Hunting seasons for a variety of upland game birds, including pheasant, ruffed grouse and woodcock open October 1 in most of eastern New York (excluding Long Island; and in northern New York, grouse season opened on September 20). Pheasant season opens on October 17 in western New York and November 1 on Long Island.

A special Youth-only Pheasant Hunt was held in eastern New York on September 26-27 and another will be held on October 10-11 (Saturday-Sunday only) in western New York. On Long Island, the Youth Pheasant Hunt will be held on October 24-25. Pheasant stocking locations for public hunting are listed on the DEC website.

Hunters are reminded that the fall turkey hunting season dates and bag limits have changed for much of the state beginning this fall. There is a two-week fall turkey season and a statewide season bag limit of one bird of either sex, but season dates vary regionally. In the Northern Zone the season begins on October 1 and runs through October 14, and in the Southern Zone the season begins on October 17, running through October 30. The fall turkey season in Suffolk County (Long Island) runs from November 21 through December 4.

September Canada goose seasons are coming to a close, but waterfowl hunters have plenty of opportunities to look forward to. Duck hunting seasons are set for five different hunting zones, with the earliest beginning on October 3 in the Northeastern Zone. Youth Waterfowl Hunts were held in late September for several zones (including September 26-27 in the Lake Champlain Zone), and junior hunters in western New York will have one to look forward to on October 3-4 (Saturday-Sunday only). Canada goose seasons will re-open in most of upstate New York on October 24.

Application Period for Deer Management Permits Closing Soon!
DEC reminded hunters to apply as soon as possible for deer management permits (DMPs), ahead of the approaching October 1 deadline.

New York hunters can apply for up to two deer management permits once they have secured a hunting license. DEC's computerized licensing system allows hunters to immediately learn the outcome of their permit application. The likelihood that a hunter will be selected for a permit is largely based on the number of deer management permits to be issued in a Wildlife Management Area and the number of hunters that historically apply for those permits.

"Deer management permits for the 2014-15 hunting season have been available since the mid-August and we encourage hunters to apply for deer management permits in advance of the October 1 deadline, to help reduce the burden on license-issuing agents," Acting Commissioner Gerstman added.

Sporting licenses and permits can be purchased at one of DEC's 1,200 license sales outlets statewide. Licenses can also be ordered by telephone at 866-933-2257, or on DEC's website.

DEC also reminds hunters that DMPs may be transferred or "consigned" to another licensed hunter following procedures described on page 33 of the 2015-16 Hunting and Trapping Regulations Guide. Please note, however, that on some license tag sets, the preprinted lines on the reporting panel used to record transferred DMP numbers was omitted. In this situation, a hunter may simply write in indelible ink the Document ID number from the transferred DMP carcass tag on the license privilege panel or, if space is limited, on the reporting panel of the tag set. Hunters are allowed up to two consigned DMPs per license year.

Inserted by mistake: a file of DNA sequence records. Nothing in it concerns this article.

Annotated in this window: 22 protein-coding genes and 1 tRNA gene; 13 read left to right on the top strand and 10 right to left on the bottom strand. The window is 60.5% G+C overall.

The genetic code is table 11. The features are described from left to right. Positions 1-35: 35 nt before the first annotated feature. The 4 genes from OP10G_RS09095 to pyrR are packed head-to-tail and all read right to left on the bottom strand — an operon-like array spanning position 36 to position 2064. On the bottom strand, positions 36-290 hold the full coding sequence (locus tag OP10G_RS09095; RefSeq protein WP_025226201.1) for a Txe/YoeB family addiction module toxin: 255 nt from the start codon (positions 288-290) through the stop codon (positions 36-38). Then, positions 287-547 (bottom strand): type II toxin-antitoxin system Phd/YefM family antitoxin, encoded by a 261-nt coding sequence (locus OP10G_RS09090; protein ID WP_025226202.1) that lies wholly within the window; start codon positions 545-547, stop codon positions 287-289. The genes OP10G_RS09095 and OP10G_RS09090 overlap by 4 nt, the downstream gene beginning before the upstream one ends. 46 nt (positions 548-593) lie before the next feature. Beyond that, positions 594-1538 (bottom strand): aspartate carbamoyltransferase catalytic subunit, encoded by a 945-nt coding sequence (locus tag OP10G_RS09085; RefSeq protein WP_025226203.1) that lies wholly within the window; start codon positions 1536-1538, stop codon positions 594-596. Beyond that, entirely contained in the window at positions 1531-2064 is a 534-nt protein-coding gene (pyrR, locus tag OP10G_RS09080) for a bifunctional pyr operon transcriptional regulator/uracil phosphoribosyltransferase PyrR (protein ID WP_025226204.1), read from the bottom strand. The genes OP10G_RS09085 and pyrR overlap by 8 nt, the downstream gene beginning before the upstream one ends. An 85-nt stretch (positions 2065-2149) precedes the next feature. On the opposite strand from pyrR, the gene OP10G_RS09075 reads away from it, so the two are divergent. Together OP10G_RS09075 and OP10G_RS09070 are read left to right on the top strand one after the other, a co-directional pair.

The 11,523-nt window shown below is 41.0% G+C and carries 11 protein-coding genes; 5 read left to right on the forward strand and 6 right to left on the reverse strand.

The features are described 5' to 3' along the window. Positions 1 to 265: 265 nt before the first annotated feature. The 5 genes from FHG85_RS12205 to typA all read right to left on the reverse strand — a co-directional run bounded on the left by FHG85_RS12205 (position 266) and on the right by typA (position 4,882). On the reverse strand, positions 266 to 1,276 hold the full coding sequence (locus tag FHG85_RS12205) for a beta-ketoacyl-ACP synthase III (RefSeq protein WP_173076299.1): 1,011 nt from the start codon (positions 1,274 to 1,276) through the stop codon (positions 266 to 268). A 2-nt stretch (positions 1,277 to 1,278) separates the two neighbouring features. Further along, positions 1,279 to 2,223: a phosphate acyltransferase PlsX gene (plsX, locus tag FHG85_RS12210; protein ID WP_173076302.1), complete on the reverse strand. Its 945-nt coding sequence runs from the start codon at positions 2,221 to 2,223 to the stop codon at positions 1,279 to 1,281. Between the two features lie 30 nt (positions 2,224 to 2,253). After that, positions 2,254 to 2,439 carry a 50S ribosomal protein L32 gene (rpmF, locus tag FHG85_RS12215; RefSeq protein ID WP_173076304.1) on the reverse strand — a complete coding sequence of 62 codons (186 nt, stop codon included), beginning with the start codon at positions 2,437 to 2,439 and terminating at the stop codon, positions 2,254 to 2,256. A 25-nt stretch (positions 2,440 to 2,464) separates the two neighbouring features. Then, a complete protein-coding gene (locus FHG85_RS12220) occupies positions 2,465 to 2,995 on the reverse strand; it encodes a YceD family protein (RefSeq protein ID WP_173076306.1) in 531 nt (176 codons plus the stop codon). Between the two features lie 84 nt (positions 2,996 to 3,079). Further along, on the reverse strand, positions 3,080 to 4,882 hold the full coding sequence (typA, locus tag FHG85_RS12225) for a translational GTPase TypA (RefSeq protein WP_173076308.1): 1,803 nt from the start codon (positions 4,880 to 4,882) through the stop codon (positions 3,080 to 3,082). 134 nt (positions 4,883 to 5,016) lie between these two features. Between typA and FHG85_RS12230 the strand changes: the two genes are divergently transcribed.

Hunters Urged to Report All Deer, Bears, and Turkeys Taken
Hunters are required to report every deer, bear and wild turkey they harvest within seven days, and these reports are important for DEC to estimate total harvests and monitor population trends. Reports can be submitted to DEC's Game Harvest Reporting System in just a few minutes either on-line or by calling 1-866-426-3778.

Bear hunters in particular are urged to report because DEC's reporting system experienced problems over the first weekend of the early bear season in southeastern New York, and the number of reports has been much lower than expected. Hunters may report bears taken during that time even if more than seven days have passed, because DEC wants to obtain important biological data from all bears harvested.

Hunter Safety
All new hunters or trappers planning to go afield this upcoming hunting and trapping season must first complete a mandatory hunter or trapper education course before they can obtain the appropriate sporting license. Training in safe handling of firearms and hunting is a legal requirement for anyone hunting in New York. Courses are free to take and are taught by DEC-certified instructors. Although primarily offered for first-time hunters or trappers, anyone is welcome to attend a sportsman education course, whether it is for a refresher or an interest of the topic. For more on basic hunting safety rules visit DEC's website.

For More Information
For more information about hunting or trapping in New York, or to get additional information about specific opportunities, visit DEC's hunting or trapping regulations page. Hunters and trappers should confirm the exact dates, bag limits, legal implements, and other regulations pertaining to any area they plan to hunt or trap before going afield.